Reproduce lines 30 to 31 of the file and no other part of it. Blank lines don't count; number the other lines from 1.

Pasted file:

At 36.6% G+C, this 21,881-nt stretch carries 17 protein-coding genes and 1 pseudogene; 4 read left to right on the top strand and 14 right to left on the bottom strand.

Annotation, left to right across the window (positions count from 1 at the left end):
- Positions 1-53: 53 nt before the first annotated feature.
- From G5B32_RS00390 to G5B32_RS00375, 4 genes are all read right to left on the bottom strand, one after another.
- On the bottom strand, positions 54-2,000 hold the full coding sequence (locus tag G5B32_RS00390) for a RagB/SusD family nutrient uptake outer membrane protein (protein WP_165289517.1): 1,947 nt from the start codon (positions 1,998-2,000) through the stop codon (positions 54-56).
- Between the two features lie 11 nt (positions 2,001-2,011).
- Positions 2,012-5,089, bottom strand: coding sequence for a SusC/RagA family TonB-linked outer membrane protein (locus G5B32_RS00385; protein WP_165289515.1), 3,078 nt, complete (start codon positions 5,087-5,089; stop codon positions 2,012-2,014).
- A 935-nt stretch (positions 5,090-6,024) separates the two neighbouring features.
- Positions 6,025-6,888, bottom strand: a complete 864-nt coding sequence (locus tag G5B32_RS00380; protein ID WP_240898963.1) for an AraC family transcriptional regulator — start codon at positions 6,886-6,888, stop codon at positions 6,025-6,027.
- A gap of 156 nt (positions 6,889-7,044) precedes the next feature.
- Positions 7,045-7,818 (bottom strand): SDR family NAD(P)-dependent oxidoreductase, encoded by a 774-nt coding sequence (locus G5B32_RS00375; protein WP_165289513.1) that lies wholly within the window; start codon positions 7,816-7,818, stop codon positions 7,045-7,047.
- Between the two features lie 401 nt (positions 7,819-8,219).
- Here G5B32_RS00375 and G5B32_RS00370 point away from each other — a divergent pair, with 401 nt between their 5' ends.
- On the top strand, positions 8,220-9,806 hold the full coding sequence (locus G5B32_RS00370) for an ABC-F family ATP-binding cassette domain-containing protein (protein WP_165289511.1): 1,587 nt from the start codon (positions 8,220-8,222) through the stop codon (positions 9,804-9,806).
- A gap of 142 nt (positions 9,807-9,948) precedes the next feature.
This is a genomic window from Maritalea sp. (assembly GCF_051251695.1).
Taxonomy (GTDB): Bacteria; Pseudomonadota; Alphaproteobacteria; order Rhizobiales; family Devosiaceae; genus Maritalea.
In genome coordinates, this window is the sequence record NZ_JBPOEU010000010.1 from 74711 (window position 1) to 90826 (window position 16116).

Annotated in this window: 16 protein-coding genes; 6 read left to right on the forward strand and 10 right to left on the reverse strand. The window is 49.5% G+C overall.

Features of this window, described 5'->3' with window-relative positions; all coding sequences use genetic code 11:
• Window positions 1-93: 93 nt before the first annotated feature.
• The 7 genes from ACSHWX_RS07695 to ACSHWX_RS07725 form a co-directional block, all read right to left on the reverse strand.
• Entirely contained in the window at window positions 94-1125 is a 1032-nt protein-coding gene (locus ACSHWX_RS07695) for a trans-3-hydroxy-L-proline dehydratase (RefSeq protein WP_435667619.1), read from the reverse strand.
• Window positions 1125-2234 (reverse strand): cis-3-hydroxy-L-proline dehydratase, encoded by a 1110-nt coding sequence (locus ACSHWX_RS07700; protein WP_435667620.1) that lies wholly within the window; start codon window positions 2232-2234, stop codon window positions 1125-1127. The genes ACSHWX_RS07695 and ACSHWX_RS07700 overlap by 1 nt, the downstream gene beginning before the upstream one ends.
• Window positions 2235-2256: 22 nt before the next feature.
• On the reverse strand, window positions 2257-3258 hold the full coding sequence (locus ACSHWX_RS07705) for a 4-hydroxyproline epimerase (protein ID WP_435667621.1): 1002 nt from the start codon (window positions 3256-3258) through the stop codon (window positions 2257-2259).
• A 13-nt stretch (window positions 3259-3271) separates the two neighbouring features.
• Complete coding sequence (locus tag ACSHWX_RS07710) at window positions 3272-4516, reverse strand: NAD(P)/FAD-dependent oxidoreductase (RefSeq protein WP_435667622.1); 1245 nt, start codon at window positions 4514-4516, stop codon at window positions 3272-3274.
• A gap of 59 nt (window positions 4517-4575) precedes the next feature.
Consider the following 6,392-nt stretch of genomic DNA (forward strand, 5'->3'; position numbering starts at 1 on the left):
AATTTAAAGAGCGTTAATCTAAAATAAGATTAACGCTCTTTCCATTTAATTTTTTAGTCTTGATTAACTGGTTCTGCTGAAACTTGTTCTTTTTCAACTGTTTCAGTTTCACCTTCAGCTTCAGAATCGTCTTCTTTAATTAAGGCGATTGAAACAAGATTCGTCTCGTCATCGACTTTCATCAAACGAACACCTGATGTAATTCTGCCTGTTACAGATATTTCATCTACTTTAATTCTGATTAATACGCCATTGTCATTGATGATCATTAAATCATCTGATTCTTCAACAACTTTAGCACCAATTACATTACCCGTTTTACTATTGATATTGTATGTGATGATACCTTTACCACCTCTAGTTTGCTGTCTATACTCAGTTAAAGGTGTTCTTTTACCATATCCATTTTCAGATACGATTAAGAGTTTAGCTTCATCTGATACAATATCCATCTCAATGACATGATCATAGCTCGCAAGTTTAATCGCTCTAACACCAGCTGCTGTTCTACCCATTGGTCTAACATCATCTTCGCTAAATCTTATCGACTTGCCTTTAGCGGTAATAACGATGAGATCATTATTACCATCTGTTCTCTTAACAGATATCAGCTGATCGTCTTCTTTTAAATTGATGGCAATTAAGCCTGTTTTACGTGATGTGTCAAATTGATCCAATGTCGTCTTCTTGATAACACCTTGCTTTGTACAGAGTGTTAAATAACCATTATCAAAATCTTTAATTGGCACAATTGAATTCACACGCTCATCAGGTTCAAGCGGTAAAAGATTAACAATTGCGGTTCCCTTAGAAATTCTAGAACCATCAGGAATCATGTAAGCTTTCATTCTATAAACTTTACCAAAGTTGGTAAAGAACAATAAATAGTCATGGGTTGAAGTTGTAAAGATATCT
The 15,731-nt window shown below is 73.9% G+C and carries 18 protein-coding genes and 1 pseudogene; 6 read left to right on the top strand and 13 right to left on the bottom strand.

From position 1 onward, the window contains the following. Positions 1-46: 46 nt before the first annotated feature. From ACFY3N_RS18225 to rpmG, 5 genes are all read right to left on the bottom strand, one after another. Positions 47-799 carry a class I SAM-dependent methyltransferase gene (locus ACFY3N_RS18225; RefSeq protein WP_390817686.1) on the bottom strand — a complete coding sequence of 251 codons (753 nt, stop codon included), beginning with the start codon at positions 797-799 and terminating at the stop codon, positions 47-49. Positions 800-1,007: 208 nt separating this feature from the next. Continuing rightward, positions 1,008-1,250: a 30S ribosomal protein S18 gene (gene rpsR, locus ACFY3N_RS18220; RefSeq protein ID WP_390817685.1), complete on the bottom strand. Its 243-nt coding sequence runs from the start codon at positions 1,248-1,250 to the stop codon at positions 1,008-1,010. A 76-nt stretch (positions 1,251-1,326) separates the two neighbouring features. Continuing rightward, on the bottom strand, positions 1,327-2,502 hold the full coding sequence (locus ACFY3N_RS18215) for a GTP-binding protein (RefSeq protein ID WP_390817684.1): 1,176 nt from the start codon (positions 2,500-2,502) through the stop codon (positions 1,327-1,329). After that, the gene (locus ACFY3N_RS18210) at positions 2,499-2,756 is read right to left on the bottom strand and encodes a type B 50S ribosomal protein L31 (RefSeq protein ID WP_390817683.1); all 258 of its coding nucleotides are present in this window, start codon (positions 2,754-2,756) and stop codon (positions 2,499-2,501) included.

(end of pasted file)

Consider the following 6,392-nt stretch of genomic DNA (forward strand, 5'->3'; position numbering starts at 1 on the left):
AATTTAAAGAGCGTTAATCTAAAATAAGATTAACGCTCTTTCCATTTAATTTTTTAGTCTTGATTAACTGGTTCTGCTGAAACTTGTTCTTTTTCAACTGTTTCAGTTTCACCTTCAGCTTCAGAATCGTCTTCTTTAATTAAGGCGATTGAAACAAGATTCGTCTCGTCATCGACTTTCATCAAACGAACACCTGATGTAATTCTGCCTGTTACAGATATTTCATCTACTTTAATTCTGATTAATACGCCATTGTCATTGATGATCATTAAATCATCTGATTCTTCAACAACTTTAGCACCAATTACATTACCCGTTTTACTATTGATATTGTATGTGATGATACCTTTACCACCTCTAGTTTGCTGTCTATACTCAGTTAAAGGTGTTCTTTTACCATATCCATTTTCAGATACGATTAAGAGTTTAGCTTCATCTGATACAATATCCATCTCAATGACATGATCATAGCTCGCAAGTTTAATCGCTCTAACACCAGCTGCTGTTCTACCCATTGGTCTAACATCATCTTCGCTAAATCTTATCGACTTGCCTTTAGCGGTAATAACGATGAGATCATTATTACCATCTGTTCTCTTAACAGATATCAGCTGATCGTCTTCTTTTAAATTGATGGCAATTAAGCCTGTTTTACGTGATGTGTCAAATTGATCCAATGTCGTCTTCTTGATAACACCTTGCTTTGTACAGAGTGTTAAATAACCATTATCAAAATCTTTAATTGGCACAATTGAATTCACACGCTCATCAGGTTCAAGCGGTAAAAGATTAACAATTGCGGTTCCCTTAGAAATTCTAGAACCATCAGGAATCATGTAAGCTTTCATTCTATAAACTTTACCAAAGTTGGTAAAGAACAATAAATAGTCATGGGTTGAAGTTGTAAAGATATCT